ENTERING AT YEAR 1

Applicants for entry at Year 1 must meet the following admission requirements:

  • General College Admissions Requirements
  • Current resume
  • Essay demonstrating personal suitability for the program
  • Letters of reference from two individuals not related to the applicant (e.g. supervisors, instructors, or others familiar with the applicant's work with children or youth)
  • Postsecondary transcripts, if applicable

ENTERING YEAR 2 WITH A CERTIFICATE IN ACADEMIC FOUNDATIONS 

The Certificate in Academic Foundations (CAF) is a thirty-credit certificate designed for students who wish to take some Child and Youth Care (CYC) courses as well as completing other University Transferable courses as they explore educational options. This pathway into the BA in CYC may also be of interest to students who intend to pursue a career in human services but have not yet determined which area. 

Students who complete the CYC CAF are eligible to apply to the BA in CYC degree and if accepted would enter the program at 2nd Year.  

Applicants must meet the following admission requirements:

  • General College Admissions Requirements
  • Current resume
  • Essay demonstrating personal suitability for the program
  • Letters of reference from two individuals not related to the applicant (e.g. supervisors, instructors, or others familiar with the applicant's work with children or youth)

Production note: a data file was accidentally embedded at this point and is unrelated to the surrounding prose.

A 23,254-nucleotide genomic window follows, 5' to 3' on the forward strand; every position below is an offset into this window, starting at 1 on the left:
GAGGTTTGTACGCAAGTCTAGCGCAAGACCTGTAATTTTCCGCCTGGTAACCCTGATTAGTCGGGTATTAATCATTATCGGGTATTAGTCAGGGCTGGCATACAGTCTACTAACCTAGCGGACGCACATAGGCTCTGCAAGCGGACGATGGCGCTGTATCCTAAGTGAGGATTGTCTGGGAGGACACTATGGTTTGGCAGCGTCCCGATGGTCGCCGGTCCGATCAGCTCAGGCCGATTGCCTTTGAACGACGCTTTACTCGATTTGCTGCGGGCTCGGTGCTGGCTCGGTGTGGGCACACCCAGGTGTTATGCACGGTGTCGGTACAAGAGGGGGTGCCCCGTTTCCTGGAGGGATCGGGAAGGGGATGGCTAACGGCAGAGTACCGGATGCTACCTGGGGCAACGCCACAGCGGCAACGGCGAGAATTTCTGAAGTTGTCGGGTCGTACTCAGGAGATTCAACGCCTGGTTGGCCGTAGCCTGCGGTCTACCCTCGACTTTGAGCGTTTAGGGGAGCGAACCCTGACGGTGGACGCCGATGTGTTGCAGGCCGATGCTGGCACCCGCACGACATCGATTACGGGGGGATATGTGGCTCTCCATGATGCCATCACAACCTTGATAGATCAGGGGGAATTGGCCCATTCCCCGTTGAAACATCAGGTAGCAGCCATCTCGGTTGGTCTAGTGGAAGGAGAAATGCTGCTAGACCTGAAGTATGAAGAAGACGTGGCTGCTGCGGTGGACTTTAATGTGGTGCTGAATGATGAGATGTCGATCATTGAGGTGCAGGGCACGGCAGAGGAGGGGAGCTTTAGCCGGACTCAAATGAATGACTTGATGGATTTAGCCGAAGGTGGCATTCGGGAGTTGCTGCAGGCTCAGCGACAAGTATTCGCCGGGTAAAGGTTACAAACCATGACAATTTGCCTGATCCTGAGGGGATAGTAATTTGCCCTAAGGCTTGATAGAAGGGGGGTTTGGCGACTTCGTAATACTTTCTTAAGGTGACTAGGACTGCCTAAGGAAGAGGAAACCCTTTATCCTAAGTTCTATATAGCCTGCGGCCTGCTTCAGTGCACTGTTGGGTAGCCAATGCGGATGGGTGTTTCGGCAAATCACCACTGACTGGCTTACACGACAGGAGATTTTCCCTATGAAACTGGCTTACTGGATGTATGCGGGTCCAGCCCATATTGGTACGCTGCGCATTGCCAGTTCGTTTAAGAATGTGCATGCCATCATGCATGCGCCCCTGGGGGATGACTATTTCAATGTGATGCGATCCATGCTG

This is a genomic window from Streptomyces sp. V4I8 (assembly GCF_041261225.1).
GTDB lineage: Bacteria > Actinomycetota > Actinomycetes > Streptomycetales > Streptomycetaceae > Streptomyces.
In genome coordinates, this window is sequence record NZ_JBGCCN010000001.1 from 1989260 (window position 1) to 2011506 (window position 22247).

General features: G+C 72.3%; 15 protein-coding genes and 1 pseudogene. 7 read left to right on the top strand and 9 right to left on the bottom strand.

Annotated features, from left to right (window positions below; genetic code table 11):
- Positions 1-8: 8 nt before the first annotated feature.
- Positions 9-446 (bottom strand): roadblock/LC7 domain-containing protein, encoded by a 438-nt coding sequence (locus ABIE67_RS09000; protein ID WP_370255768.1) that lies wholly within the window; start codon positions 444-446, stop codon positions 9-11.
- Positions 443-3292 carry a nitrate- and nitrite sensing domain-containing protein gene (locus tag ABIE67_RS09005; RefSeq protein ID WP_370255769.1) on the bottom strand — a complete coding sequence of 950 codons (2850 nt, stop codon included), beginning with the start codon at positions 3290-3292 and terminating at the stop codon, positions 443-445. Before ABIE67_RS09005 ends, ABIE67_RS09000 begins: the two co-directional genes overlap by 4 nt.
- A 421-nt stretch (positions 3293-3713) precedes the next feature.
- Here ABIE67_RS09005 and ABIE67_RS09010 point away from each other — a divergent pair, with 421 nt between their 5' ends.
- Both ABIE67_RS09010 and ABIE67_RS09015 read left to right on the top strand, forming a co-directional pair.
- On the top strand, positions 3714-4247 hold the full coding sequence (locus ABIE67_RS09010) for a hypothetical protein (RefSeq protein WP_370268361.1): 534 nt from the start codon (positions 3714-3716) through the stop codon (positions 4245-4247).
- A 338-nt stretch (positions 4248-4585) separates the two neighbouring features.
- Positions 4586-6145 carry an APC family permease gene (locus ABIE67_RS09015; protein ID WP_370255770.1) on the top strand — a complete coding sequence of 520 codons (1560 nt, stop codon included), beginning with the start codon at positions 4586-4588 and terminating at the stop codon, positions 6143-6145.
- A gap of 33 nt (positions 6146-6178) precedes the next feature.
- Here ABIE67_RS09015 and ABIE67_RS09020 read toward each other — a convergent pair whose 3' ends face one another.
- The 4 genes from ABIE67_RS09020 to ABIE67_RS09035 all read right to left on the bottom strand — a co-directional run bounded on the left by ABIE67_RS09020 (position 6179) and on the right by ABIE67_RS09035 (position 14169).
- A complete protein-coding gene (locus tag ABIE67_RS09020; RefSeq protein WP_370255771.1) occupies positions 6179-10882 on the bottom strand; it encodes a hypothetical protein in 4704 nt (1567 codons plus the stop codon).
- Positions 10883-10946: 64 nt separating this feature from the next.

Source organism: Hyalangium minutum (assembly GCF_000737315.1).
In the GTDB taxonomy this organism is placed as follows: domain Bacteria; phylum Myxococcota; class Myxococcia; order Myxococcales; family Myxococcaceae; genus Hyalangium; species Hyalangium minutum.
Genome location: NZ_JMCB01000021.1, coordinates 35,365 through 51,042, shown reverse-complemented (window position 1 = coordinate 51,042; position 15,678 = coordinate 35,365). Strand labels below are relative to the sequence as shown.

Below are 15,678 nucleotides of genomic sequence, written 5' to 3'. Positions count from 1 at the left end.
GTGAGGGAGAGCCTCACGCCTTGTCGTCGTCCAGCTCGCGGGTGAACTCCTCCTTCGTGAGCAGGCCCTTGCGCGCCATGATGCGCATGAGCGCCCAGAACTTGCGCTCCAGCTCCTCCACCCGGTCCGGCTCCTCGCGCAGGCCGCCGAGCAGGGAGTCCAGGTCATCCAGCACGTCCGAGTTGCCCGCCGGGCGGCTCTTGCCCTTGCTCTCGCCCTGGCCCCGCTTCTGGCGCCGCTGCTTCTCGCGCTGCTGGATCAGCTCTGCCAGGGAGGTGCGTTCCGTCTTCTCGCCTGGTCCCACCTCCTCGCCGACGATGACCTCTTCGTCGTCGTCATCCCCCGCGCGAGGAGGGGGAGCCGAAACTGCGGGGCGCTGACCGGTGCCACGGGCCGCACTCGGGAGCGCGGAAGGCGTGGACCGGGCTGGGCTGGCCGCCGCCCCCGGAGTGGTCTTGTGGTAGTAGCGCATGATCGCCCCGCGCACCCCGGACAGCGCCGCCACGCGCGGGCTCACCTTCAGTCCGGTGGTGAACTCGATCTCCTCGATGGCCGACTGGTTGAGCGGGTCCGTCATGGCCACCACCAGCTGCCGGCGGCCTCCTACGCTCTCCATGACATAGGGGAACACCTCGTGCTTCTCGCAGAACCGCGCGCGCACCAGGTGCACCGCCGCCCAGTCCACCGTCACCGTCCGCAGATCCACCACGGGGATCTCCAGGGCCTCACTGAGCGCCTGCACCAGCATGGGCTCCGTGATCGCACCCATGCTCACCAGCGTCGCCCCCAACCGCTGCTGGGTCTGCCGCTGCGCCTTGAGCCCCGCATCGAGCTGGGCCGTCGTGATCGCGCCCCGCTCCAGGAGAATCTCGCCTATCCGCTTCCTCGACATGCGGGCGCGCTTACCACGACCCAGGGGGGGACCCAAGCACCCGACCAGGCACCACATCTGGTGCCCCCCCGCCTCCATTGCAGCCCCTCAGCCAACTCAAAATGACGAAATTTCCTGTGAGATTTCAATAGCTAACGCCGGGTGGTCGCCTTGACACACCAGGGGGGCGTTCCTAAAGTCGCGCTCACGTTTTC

• Completion of the CYC CAF with a minimum of a (2.67) "B-" average

ENTERING AT YEAR 3

Applicants must meet the following admission requirements:

  • General College Admissions Requirements
  • Current resume
  • Essay demonstrating personal suitability for the program
  • Letters of reference from two individuals not related to the applicant (e.g. supervisors, instructors, or others familiar with the applicant's work with children or youth)
  • Completion of a 60 credit diploma or equivalent with a minimum (2.67) "B-" average. Only credentials recognized by Douglas College will be accepted for admission to the program. 

The following Douglas College diploma programs are eligible for block transfer into the BA in CYC:

  • Child and Youth Care
  • Classroom and Community Support
  • Community Social Service Work
  • Early Childhood Education
  • Youth Justice